Nerve Hydrodissection- "Setting the Captives Free"
Updated: Sep 9, 2021
Understanding Ultrasound-guided Hydrodissection Injections
Hydrodissection is accomplished by injecting fluids under hydrostatic pressure to free up one tissue from another (scar tissue, fascial adhesions). It is often specifically used to free up a peripheral nerve from adherent tissue that is compressing or impinging on that nerve. It can also be used to free up fascia around muscles or tendons from scar tissue, as is common in patients who have had prior surgery. We use ultrasound (US) guidance to ensure that the fluid is actually separating the adherent tissues from one another.
A definition found in the online dictionary states the following:
-Technique employing a pressurized fine stream of injected fluid to develop tissue planes or to divide certain soft tissues less traumatically than ordinary sharp dissection (with surgery).
This very detailed injection is often a good first choice to free up scar tissue, as surgical dissection often causes further scar tissue formation to form postoperatively, which can defeat the purpose of the surgery in the first place. It is particularly helpful after surgery in situations where scar tissue seems to be causing problems with persistent pain, usually related to nerves caught up in the scar tissue.
Common uses for Ultrasound-guided Hydrodissection injections in our practice include the following:
-Hydrodissection of adherent fascial or scar tissue after surgical procedures
-Hydrodissection of the sural or superficial fibular (peroneal) nerve and its dorsal cutaneous branches, to free the nerves from any adherent or impinging scar tissue about the ankle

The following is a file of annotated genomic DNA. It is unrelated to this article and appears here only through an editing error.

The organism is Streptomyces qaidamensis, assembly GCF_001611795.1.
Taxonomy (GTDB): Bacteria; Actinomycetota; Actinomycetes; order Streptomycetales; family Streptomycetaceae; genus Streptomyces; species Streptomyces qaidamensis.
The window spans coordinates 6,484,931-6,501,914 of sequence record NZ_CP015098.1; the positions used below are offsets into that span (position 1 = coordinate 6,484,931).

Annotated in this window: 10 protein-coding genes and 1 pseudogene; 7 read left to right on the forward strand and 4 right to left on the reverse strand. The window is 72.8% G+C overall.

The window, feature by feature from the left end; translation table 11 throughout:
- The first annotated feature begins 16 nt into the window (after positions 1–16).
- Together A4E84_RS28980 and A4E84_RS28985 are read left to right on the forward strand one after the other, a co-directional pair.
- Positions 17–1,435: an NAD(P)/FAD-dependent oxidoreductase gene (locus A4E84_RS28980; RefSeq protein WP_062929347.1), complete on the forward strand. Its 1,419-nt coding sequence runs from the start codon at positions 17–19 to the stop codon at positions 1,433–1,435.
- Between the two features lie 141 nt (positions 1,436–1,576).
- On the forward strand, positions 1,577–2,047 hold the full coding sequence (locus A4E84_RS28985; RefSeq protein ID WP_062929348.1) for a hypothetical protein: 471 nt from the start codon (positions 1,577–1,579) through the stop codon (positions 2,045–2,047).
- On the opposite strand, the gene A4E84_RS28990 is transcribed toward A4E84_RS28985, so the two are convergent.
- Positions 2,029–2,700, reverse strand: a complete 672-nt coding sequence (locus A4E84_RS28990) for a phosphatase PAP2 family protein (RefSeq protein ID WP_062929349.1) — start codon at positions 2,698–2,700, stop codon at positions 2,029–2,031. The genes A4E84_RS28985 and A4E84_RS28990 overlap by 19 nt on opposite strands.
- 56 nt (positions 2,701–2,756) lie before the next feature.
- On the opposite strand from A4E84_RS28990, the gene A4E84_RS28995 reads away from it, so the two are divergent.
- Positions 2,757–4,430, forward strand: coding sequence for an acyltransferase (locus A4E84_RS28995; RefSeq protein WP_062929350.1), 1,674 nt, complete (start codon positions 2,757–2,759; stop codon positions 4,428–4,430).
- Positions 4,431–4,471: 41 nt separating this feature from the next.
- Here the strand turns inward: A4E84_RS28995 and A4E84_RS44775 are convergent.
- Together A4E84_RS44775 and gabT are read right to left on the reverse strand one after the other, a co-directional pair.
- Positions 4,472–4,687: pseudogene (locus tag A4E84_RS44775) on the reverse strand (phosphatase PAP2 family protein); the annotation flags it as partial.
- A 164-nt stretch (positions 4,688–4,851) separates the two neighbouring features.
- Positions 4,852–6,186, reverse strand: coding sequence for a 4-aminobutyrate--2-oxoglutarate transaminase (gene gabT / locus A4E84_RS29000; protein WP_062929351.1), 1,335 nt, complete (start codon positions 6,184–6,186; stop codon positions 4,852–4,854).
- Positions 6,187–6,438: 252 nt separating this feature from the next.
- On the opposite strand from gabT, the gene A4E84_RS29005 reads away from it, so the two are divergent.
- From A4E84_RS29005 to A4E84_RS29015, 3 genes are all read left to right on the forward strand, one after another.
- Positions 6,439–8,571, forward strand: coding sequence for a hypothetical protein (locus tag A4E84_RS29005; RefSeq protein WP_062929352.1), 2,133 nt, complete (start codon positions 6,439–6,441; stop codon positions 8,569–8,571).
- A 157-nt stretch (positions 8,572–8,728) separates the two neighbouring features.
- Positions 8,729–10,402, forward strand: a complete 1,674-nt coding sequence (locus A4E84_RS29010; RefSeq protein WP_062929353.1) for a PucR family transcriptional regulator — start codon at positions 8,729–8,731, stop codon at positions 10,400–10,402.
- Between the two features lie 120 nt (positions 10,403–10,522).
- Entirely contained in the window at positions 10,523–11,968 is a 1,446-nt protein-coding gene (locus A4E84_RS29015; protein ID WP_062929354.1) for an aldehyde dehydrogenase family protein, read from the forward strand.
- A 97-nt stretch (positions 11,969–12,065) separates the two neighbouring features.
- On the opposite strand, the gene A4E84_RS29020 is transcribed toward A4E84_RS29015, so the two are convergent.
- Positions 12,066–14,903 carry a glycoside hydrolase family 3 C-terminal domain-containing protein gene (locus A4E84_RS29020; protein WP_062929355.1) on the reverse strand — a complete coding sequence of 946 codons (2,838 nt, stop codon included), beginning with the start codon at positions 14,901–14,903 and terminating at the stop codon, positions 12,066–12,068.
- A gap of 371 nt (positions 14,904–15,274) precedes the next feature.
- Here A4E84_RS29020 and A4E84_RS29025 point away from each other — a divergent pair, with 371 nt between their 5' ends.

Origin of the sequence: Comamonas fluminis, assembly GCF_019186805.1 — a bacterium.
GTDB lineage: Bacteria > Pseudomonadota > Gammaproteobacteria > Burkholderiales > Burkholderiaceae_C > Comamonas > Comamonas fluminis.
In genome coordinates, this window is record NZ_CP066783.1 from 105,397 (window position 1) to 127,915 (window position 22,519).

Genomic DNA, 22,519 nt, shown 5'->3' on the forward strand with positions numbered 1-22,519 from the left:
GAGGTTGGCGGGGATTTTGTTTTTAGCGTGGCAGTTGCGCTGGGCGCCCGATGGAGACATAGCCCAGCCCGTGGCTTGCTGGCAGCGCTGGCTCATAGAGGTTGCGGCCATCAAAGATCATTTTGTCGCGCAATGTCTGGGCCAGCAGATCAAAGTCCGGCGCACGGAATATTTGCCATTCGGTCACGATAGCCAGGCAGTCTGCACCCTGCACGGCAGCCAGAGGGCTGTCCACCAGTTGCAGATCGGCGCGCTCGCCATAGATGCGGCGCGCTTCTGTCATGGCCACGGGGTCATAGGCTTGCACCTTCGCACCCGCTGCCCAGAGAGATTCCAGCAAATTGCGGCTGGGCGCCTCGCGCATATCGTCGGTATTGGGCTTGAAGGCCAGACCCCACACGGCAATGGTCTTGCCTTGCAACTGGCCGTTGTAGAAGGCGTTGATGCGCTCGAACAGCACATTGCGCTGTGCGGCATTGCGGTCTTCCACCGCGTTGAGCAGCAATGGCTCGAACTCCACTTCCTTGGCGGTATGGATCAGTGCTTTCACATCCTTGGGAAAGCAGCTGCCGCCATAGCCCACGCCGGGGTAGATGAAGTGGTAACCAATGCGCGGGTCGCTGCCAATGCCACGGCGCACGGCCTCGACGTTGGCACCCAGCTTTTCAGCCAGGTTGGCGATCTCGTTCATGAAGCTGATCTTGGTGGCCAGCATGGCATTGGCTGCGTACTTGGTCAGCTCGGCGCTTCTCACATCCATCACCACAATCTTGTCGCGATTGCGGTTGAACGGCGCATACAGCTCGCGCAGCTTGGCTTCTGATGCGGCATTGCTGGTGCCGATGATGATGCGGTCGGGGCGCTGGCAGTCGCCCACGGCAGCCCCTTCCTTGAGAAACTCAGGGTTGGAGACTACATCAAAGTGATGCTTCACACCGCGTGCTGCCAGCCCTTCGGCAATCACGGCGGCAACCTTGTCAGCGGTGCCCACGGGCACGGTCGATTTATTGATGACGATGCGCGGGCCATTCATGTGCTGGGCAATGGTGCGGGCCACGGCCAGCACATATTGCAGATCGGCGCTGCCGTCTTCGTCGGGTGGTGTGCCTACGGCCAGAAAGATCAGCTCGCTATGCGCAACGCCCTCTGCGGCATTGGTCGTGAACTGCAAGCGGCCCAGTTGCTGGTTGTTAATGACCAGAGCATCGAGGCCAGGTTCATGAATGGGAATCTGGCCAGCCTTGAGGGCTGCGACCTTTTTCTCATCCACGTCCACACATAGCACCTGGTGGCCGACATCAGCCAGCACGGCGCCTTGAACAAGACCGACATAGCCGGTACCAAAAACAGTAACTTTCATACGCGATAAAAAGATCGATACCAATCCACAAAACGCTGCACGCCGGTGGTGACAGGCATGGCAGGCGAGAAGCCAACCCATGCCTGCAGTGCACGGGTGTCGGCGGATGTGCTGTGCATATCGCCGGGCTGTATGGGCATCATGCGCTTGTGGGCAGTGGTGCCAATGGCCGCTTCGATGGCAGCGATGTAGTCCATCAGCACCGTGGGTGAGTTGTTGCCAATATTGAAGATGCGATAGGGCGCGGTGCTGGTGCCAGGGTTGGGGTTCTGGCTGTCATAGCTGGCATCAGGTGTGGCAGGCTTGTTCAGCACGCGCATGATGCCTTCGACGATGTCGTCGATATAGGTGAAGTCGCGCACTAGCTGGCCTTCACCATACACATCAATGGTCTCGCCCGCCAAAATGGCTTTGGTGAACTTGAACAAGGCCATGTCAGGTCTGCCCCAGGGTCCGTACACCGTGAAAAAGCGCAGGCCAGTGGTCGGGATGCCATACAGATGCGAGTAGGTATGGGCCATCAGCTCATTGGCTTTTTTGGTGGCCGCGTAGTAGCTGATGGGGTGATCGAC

-Hydrodissection of the median nerve at the wrist (carpal tunnel syndrome)
-Hydrodissection of the deep branch of the radial nerve at the radial tunnel of the elbow (radial tunnel)
-Hydrodissection of the ulnar nerve at the cubital tunnel of the elbow
-Hydrodissection of the median nerve at the elbow which causes lots of hand and wrist problems (pronator syndrome)
-Hydrodissection about the suprascapular nerve of the neck and/or shoulder
-Hydrodissection about the cervical or brachial plexus nerves causing radiating nerve pain like in thoracic outlet syndrome, or scapular winging
-Hydrodissection about the tibial nerve of the medial ankle (tarsal tunnel syndrome)
-Hydrodissection about the saphenous nerve about the knee, causing medial knee pain
-Brisement (freeing up of scarred down tendons) of the scar tissue around the peroneal or the medial ankle tendons after ankle trauma or surgery causing “stenosing tenosynovitis”
-Hydrodissection of the fibrotic, adherent fascial planes in frozen shoulder or post-surgery resulting in limited shoulder motion, especially between deltoid and the underlying rotator cuff tendons (supraspinatus, subscapularis, infraspinatus or biceps)
In conclusion, the advent of high-resolution ultrasound imaging has allowed us the ability to treat problems that were never treatable before, without open surgery. Unfortunately, with open surgery, oftentimes the trauma from the surgical procedure intending to free up scar tissue leads to creation of further scar tissue.
As such, the ability to offer ultrasound guided fluid-based injections to free up trapped nerves and fascial/scarred adhesions has proven to be revolutionary. In cases of more resistant or persistent scar tissue despite simple injections, additional substances such as hyaluronic acid gel or anti-fibrotic injectables from amniotic (placental) tissue can be used to further decrease the scar tissue and improve the ability of the fascial planes to glide on one another.
This is because hyaluronic acid is critical to the normal gliding of tissue fascial planes on one another. While our experience with these substances is still growing, and the science is lagging behind our experience, the revolutionary improvements we're seeing with patients are deeply encouraging.
For an excellent and more thorough review on the topic of Nerve Hydrodissection, I recommend reading Dr. Stanley Lam and Dean Reeves' most recent review on the topic here where you can also download the PDF version: https://doi.org/10.2147/JPR.S247208